Maxar’s Weather Desk was calling for temperatures in Boston to peak on Wednesday at around 10 degrees above normal, including highs in the mid-80s. New York and Philadelphia were expected to see temperatures approach the upper 80s to low 90s Wednesday.
Midwest locations also joined in on the upward move, which occurred occurred despite a retreat at benchmark Henry Hub. Joliet added 13.0 cents to average $2.445. Upstream in Appalachia, Dominion South climbed 13.0 cents to $2.100.
Maxar was expecting temperatures to remain around 10-15 degrees warmer than normal for Chicago through Thursday, with highs in the upper 80s. The forecaster similarly predicted much stronger than normal heat for Memphis and St. Louis over the next couple of days.
A significant number of cooling degree days have been added to the outlook over the past week, putting demand for the month of September on pace to surpass the year-ago period that featured record-setting heat, according to Genscape.
“We could end up setting a new record for the hottest September ever for the second year in a row,” Genscape analyst Eric Fell said. Based on Tuesday’s weather outlook, “the first 23 days of September are now forecast to be even hotter than last year. Since last Friday, Genscape’s Daily S&D Lower 48 demand forecast for the next 14 days (Sept. 11-23) has increased an average of 1.8 Bcf/d, including more than 4 Bcf/d added to Sept. 20.”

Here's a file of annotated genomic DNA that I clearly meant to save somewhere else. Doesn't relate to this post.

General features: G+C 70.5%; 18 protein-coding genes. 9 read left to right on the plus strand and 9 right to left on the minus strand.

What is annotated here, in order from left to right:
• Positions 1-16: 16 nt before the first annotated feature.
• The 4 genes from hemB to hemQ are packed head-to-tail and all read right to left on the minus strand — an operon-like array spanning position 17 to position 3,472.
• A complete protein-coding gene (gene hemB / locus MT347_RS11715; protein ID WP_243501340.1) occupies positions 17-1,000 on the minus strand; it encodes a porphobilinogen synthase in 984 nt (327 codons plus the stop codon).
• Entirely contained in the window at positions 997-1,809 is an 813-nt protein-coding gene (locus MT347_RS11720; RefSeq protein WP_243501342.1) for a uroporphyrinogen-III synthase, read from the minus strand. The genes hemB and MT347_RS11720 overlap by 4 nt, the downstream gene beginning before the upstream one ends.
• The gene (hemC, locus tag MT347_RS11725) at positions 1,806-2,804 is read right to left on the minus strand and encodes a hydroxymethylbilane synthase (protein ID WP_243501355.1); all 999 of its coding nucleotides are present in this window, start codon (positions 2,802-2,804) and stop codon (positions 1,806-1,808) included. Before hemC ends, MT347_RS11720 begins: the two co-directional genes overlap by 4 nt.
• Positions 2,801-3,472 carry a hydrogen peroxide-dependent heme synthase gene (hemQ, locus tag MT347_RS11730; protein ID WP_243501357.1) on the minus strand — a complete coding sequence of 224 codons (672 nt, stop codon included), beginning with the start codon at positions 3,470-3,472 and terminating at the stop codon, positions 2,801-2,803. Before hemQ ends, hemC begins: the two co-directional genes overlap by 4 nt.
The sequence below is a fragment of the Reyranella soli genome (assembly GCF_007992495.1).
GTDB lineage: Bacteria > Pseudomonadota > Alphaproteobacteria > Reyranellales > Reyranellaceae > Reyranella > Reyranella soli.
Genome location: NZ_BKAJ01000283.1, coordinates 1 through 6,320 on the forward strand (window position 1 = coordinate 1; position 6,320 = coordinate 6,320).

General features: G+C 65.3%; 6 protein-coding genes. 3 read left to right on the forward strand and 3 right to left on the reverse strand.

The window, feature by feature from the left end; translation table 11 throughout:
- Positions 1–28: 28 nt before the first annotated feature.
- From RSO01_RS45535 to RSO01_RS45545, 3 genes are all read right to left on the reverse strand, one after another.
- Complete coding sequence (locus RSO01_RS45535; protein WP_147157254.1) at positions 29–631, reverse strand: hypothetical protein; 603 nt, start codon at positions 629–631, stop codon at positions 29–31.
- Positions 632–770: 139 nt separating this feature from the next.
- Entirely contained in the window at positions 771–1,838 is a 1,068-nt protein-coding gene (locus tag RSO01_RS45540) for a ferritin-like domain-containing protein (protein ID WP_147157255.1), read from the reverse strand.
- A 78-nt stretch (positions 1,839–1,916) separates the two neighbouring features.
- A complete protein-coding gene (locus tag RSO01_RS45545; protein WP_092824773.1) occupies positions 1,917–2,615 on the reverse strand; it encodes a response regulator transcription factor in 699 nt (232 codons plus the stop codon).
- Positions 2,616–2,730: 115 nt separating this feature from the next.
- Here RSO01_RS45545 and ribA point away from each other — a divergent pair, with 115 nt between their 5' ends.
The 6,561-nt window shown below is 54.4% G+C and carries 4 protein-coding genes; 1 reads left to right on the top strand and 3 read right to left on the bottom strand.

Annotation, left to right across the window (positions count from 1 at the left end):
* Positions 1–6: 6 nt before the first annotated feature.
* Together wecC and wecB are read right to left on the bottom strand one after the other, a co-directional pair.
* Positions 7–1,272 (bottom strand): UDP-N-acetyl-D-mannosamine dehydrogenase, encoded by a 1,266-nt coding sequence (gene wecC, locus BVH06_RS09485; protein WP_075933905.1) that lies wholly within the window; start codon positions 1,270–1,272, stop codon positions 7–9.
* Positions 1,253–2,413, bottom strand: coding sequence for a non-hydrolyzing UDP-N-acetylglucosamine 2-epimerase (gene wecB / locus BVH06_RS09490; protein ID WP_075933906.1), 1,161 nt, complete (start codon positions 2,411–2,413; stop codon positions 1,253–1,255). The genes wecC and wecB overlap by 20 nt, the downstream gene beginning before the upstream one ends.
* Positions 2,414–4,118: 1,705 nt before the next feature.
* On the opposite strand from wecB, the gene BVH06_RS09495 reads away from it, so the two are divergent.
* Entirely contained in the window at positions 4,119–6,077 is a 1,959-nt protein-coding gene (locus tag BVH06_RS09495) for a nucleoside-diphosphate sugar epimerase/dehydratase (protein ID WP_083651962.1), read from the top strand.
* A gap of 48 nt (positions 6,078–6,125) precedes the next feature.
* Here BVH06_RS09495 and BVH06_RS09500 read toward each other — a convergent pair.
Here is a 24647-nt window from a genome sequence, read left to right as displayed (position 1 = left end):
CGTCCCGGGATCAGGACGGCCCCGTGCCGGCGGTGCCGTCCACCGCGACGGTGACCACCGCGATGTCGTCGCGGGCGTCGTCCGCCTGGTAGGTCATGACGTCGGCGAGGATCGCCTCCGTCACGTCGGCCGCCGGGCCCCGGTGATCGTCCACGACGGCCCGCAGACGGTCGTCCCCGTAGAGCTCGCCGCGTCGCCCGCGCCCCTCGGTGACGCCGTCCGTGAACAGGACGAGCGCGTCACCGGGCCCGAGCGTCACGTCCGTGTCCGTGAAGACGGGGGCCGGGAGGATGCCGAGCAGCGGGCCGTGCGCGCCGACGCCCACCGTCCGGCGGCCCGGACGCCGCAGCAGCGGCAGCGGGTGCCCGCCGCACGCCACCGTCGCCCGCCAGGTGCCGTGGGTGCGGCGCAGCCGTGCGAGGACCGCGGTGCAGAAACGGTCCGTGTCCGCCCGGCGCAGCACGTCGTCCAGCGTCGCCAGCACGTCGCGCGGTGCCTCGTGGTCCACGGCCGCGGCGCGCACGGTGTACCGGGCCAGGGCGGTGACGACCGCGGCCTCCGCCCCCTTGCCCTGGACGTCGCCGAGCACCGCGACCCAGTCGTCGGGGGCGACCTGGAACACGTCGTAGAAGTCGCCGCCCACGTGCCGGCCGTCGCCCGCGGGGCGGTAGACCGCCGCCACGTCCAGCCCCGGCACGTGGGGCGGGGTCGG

Elsewhere, the recently elevated prices at points in Southern California and the Desert Southwest pulled back Tuesday amid indications of more slack on the Southern California Gas (SoCalGas) system.
Coming off a stretch of higher demand and import constraints, SoCalGas was projecting more moderate demand on its system over the next few days at around 2.0-2.2 million Dth/d through Thursday, versus receipts of around 2.4-2.5 million Dth/d. The utility was expecting weighted average temperatures in the mid 70s Wednesday and in the lows 80s Thursday and Friday.